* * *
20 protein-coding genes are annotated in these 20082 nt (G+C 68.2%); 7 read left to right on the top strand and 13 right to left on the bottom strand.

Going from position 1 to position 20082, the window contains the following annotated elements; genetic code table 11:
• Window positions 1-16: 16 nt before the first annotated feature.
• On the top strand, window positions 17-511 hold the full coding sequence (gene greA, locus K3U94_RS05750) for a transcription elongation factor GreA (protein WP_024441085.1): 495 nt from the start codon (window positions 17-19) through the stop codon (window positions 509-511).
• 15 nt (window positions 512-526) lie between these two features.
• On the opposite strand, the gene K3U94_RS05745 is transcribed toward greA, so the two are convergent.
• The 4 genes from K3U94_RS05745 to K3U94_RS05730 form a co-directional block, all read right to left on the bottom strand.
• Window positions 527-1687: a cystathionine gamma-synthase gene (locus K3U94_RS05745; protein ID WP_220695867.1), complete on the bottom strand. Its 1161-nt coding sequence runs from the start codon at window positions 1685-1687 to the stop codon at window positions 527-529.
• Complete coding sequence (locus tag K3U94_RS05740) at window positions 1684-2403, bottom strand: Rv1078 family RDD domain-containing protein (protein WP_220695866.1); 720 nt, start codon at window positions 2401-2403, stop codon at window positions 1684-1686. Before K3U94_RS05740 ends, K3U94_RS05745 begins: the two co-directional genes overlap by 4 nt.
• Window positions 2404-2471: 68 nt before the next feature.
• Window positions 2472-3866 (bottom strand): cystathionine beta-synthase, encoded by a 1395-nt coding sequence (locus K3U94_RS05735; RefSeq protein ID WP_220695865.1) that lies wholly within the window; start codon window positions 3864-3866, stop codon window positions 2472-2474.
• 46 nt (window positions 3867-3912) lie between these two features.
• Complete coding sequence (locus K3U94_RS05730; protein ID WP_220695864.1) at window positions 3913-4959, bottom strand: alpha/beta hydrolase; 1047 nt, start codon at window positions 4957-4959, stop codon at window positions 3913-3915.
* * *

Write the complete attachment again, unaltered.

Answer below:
20 protein-coding genes are annotated in these 20082 nt (G+C 68.2%); 7 read left to right on the top strand and 13 right to left on the bottom strand.

Going from position 1 to position 20082, the window contains the following annotated elements; genetic code table 11:
• Window positions 1-16: 16 nt before the first annotated feature.
• On the top strand, window positions 17-511 hold the full coding sequence (gene greA, locus K3U94_RS05750) for a transcription elongation factor GreA (protein WP_024441085.1): 495 nt from the start codon (window positions 17-19) through the stop codon (window positions 509-511).
• 15 nt (window positions 512-526) lie between these two features.
• On the opposite strand, the gene K3U94_RS05745 is transcribed toward greA, so the two are convergent.
• The 4 genes from K3U94_RS05745 to K3U94_RS05730 form a co-directional block, all read right to left on the bottom strand.
• Window positions 527-1687: a cystathionine gamma-synthase gene (locus K3U94_RS05745; protein ID WP_220695867.1), complete on the bottom strand. Its 1161-nt coding sequence runs from the start codon at window positions 1685-1687 to the stop codon at window positions 527-529.
• Complete coding sequence (locus tag K3U94_RS05740) at window positions 1684-2403, bottom strand: Rv1078 family RDD domain-containing protein (protein WP_220695866.1); 720 nt, start codon at window positions 2401-2403, stop codon at window positions 1684-1686. Before K3U94_RS05740 ends, K3U94_RS05745 begins: the two co-directional genes overlap by 4 nt.
• Window positions 2404-2471: 68 nt before the next feature.
• Window positions 2472-3866 (bottom strand): cystathionine beta-synthase, encoded by a 1395-nt coding sequence (locus K3U94_RS05735; RefSeq protein ID WP_220695865.1) that lies wholly within the window; start codon window positions 3864-3866, stop codon window positions 2472-2474.
• 46 nt (window positions 3867-3912) lie between these two features.
• Complete coding sequence (locus K3U94_RS05730; protein ID WP_220695864.1) at window positions 3913-4959, bottom strand: alpha/beta hydrolase; 1047 nt, start codon at window positions 4957-4959, stop codon at window positions 3913-3915.